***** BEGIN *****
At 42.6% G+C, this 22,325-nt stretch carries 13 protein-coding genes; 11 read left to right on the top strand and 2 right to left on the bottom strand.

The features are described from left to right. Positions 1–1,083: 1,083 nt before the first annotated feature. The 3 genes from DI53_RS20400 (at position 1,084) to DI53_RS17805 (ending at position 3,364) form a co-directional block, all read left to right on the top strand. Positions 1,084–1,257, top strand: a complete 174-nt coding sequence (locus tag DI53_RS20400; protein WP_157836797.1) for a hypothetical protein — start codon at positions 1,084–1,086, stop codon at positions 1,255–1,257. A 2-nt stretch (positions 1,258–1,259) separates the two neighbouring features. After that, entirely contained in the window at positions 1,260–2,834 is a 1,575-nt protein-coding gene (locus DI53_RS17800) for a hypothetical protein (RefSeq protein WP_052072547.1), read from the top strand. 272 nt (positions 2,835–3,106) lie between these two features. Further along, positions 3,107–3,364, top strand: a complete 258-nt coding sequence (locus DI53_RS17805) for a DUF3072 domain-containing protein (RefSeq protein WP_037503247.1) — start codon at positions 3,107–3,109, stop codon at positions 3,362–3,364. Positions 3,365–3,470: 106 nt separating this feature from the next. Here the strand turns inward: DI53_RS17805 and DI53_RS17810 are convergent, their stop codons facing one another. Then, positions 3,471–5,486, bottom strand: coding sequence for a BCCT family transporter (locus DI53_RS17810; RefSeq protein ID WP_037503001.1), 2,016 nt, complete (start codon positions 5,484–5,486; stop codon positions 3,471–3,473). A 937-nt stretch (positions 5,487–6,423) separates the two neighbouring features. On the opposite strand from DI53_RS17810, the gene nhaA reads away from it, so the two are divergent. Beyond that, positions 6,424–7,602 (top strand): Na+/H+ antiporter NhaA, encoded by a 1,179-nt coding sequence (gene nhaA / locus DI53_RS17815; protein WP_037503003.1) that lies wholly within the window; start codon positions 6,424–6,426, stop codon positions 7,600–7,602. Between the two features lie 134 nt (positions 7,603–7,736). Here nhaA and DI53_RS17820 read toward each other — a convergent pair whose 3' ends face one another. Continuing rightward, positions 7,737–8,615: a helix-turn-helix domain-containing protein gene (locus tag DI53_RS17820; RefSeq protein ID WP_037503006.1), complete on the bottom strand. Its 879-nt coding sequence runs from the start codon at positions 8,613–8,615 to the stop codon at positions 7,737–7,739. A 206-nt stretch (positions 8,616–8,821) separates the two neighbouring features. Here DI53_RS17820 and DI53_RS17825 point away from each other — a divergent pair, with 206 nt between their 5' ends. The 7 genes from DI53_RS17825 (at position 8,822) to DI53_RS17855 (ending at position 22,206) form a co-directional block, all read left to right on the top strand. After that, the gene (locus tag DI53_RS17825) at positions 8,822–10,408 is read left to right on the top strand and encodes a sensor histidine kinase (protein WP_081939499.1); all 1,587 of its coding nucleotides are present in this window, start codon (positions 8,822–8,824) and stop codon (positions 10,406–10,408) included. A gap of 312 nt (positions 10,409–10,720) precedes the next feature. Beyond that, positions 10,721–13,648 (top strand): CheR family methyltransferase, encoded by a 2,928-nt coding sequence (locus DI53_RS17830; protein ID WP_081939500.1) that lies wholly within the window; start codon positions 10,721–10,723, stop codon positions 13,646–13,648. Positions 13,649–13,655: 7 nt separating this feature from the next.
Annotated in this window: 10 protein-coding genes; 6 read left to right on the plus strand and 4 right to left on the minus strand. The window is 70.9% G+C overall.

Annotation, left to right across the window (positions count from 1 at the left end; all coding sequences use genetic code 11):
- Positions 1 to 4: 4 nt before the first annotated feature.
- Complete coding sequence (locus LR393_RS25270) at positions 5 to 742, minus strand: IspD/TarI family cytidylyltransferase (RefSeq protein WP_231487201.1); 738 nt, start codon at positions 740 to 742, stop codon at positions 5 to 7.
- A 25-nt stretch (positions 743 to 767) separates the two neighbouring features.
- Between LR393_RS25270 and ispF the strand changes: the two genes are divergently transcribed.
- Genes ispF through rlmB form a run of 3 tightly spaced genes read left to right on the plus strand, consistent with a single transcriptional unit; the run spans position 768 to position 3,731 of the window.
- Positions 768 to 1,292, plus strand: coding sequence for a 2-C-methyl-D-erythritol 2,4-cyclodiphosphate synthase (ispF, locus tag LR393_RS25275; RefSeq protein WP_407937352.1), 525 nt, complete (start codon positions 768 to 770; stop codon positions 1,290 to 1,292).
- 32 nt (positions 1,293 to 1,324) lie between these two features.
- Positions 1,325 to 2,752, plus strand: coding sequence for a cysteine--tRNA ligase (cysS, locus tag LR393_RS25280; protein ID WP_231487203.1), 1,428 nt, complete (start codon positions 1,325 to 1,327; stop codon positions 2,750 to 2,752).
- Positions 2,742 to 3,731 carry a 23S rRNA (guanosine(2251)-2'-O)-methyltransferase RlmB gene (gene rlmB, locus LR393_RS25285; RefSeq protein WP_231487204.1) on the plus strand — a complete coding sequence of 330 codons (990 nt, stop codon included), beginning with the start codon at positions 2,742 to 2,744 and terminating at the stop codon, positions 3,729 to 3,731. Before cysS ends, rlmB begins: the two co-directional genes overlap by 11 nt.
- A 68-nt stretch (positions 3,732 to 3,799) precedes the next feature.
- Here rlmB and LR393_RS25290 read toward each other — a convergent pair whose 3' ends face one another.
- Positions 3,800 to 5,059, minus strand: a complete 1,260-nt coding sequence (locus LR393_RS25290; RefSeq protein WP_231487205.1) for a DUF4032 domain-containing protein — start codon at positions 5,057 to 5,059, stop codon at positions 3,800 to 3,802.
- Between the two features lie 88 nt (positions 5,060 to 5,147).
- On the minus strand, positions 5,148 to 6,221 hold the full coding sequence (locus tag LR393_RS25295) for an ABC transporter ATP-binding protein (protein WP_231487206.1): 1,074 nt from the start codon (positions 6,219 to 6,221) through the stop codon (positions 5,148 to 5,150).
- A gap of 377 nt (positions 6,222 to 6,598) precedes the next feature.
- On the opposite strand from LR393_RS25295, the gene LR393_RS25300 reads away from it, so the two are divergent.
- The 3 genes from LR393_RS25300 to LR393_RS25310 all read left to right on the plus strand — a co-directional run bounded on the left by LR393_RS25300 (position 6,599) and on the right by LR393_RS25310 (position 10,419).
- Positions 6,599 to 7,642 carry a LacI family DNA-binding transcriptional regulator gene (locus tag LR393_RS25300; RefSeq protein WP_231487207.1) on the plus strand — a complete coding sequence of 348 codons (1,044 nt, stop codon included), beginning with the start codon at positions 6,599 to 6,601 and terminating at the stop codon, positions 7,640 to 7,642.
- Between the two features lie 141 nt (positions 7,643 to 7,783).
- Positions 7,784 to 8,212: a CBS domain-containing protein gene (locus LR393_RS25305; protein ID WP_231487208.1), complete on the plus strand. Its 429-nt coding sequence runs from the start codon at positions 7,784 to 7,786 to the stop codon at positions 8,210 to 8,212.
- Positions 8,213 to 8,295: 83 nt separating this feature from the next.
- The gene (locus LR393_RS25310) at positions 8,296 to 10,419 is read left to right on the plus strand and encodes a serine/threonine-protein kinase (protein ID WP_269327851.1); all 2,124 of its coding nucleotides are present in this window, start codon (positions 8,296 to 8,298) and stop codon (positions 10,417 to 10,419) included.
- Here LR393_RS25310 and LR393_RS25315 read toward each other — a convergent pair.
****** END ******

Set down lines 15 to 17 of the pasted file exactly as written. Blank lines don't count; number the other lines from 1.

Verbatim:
- Here rlmB and LR393_RS25290 read toward each other — a convergent pair whose 3' ends face one another.
- Positions 3,800 to 5,059, minus strand: a complete 1,260-nt coding sequence (locus LR393_RS25290; RefSeq protein WP_231487205.1) for a DUF4032 domain-containing protein — start codon at positions 5,057 to 5,059, stop codon at positions 3,800 to 3,802.
- Between the two features lie 88 nt (positions 5,060 to 5,147).